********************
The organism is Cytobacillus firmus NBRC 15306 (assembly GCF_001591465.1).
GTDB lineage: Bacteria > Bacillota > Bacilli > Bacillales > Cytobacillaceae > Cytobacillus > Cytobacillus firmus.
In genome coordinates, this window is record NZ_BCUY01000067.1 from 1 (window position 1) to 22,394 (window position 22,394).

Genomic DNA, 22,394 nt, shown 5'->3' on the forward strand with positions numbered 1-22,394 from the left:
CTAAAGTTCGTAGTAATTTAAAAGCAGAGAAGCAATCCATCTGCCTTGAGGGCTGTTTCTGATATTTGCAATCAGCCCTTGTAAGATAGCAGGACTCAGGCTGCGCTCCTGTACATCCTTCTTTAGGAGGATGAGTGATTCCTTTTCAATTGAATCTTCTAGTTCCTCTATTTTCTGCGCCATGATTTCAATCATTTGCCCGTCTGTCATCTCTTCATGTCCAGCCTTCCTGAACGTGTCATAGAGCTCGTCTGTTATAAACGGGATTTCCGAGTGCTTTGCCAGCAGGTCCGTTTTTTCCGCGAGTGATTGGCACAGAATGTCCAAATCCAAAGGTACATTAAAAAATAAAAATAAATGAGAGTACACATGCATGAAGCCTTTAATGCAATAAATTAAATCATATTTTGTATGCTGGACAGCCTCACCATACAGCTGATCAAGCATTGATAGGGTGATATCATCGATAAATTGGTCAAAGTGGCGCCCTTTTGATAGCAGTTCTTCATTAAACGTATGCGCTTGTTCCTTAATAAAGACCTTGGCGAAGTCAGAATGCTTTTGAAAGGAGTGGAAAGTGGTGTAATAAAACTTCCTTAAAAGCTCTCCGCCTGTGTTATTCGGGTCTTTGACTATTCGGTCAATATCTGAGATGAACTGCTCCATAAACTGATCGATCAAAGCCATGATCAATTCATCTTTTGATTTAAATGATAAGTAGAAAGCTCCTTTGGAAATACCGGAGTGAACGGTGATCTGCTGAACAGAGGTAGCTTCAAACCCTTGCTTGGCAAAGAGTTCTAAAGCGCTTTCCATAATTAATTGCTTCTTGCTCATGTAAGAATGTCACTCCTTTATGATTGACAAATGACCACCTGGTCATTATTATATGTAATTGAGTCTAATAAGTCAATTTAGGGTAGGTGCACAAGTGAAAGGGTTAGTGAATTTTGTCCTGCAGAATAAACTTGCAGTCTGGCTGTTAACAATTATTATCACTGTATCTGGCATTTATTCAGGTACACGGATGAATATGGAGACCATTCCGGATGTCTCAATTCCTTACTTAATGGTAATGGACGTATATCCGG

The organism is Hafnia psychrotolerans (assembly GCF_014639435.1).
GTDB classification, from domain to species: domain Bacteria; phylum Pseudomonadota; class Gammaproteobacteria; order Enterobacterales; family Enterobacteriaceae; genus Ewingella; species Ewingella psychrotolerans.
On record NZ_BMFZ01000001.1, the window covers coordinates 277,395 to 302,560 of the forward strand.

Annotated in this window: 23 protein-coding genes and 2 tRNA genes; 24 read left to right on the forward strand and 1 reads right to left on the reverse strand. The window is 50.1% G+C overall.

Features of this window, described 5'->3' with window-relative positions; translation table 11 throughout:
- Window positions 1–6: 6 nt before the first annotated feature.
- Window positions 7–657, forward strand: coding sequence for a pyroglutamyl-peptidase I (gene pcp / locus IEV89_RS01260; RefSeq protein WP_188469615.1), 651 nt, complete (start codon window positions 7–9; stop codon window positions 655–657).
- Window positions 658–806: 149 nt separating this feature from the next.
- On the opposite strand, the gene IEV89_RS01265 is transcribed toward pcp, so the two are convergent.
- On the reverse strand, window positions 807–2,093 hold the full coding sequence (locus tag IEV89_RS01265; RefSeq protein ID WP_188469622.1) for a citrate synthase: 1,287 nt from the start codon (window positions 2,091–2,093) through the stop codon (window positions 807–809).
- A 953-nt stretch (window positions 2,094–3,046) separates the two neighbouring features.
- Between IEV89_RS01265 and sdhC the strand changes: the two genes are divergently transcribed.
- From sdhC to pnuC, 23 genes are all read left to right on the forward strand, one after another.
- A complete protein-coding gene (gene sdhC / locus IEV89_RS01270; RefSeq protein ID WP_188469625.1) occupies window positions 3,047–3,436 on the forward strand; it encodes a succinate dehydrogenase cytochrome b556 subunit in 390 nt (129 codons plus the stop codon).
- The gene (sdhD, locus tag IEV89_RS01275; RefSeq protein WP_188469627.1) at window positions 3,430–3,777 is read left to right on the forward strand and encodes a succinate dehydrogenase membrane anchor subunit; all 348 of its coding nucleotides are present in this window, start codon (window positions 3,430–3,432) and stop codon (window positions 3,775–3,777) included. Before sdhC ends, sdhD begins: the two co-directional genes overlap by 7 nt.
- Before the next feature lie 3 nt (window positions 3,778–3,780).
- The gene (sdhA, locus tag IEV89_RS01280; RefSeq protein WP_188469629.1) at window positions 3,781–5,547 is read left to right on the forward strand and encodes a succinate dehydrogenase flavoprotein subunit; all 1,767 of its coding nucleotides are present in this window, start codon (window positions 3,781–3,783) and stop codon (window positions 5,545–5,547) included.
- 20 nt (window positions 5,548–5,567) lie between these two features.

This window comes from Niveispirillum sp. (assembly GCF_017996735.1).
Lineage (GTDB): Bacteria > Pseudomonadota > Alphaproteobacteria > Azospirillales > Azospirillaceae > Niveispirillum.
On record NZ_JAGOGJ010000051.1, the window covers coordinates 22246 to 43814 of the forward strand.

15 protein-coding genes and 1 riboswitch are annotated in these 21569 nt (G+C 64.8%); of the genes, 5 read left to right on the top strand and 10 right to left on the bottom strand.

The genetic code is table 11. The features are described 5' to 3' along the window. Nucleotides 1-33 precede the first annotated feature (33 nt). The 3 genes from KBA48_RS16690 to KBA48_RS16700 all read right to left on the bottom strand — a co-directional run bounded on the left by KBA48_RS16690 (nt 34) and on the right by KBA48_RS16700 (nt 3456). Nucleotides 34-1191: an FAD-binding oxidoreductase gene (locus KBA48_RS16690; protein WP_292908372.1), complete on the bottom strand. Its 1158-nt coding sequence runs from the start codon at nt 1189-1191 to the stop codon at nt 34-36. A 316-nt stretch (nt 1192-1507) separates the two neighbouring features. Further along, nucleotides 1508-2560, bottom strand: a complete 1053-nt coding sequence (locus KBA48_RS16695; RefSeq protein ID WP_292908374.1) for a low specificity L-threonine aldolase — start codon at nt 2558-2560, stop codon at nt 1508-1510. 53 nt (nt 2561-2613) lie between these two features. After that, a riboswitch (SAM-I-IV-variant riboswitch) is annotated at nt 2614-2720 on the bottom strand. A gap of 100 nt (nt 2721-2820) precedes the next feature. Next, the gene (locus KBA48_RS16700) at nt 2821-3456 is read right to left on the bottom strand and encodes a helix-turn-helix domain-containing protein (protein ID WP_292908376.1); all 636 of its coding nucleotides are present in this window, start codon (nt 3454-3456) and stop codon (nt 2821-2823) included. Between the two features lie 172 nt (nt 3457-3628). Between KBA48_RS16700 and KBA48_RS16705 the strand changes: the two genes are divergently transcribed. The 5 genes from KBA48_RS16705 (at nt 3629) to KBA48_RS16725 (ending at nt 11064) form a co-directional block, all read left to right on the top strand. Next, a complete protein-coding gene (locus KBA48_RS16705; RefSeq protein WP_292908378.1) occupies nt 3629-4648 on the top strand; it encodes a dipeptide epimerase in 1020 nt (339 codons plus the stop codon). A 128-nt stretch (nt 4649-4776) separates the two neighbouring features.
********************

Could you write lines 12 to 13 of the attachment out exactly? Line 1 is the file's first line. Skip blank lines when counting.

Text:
- Window positions 7–657, forward strand: coding sequence for a pyroglutamyl-peptidase I (gene pcp / locus IEV89_RS01260; RefSeq protein WP_188469615.1), 651 nt, complete (start codon window positions 7–9; stop codon window positions 655–657).
- Window positions 658–806: 149 nt separating this feature from the next.